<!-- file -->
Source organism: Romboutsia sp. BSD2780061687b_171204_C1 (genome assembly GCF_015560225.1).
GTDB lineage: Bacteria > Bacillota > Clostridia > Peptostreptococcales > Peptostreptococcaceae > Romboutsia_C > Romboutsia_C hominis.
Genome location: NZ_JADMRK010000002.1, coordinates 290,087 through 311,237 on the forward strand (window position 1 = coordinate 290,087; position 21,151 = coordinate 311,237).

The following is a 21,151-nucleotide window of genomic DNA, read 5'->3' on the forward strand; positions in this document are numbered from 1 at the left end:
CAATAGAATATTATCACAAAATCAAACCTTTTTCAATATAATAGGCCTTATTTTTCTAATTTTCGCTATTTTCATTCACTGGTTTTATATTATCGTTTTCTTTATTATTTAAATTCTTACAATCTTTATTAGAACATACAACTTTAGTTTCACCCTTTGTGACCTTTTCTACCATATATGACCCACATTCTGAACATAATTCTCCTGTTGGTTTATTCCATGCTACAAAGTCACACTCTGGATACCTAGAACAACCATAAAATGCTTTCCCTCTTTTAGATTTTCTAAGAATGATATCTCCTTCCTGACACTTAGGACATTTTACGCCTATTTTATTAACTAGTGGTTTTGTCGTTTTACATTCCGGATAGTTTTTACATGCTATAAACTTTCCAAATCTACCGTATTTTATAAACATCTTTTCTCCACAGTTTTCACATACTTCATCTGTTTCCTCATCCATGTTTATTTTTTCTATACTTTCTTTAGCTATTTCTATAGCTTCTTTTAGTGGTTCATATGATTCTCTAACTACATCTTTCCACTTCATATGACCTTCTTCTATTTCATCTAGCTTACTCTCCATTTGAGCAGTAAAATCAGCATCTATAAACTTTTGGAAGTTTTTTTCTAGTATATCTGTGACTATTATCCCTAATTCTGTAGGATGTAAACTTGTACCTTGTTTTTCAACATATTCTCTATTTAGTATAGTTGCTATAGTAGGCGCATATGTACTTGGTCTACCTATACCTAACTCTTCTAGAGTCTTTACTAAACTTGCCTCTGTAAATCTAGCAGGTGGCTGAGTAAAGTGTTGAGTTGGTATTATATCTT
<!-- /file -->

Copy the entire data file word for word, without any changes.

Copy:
Source organism: Romboutsia sp. BSD2780061687b_171204_C1 (genome assembly GCF_015560225.1).
GTDB lineage: Bacteria > Bacillota > Clostridia > Peptostreptococcales > Peptostreptococcaceae > Romboutsia_C > Romboutsia_C hominis.
Genome location: NZ_JADMRK010000002.1, coordinates 290,087 through 311,237 on the forward strand (window position 1 = coordinate 290,087; position 21,151 = coordinate 311,237).

The following is a 21,151-nucleotide window of genomic DNA, read 5'->3' on the forward strand; positions in this document are numbered from 1 at the left end:
CAATAGAATATTATCACAAAATCAAACCTTTTTCAATATAATAGGCCTTATTTTTCTAATTTTCGCTATTTTCATTCACTGGTTTTATATTATCGTTTTCTTTATTATTTAAATTCTTACAATCTTTATTAGAACATACAACTTTAGTTTCACCCTTTGTGACCTTTTCTACCATATATGACCCACATTCTGAACATAATTCTCCTGTTGGTTTATTCCATGCTACAAAGTCACACTCTGGATACCTAGAACAACCATAAAATGCTTTCCCTCTTTTAGATTTTCTAAGAATGATATCTCCTTCCTGACACTTAGGACATTTTACGCCTATTTTATTAACTAGTGGTTTTGTCGTTTTACATTCCGGATAGTTTTTACATGCTATAAACTTTCCAAATCTACCGTATTTTATAAACATCTTTTCTCCACAGTTTTCACATACTTCATCTGTTTCCTCATCCATGTTTATTTTTTCTATACTTTCTTTAGCTATTTCTATAGCTTCTTTTAGTGGTTCATATGATTCTCTAACTACATCTTTCCACTTCATATGACCTTCTTCTATTTCATCTAGCTTACTCTCCATTTGAGCAGTAAAATCAGCATCTATAAACTTTTGGAAGTTTTTTTCTAGTATATCTGTGACTATTATCCCTAATTCTGTAGGATGTAAACTTGTACCTTGTTTTTCAACATATTCTCTATTTAGTATAGTTGCTATAGTAGGCGCATATGTACTTGGTCTACCTATACCTAACTCTTCTAGAGTCTTTACTAAACTTGCCTCTGTAAATCTAGCAGGTGGCTGAGTAAAGTGTTGAGTTGGTATTATATCTT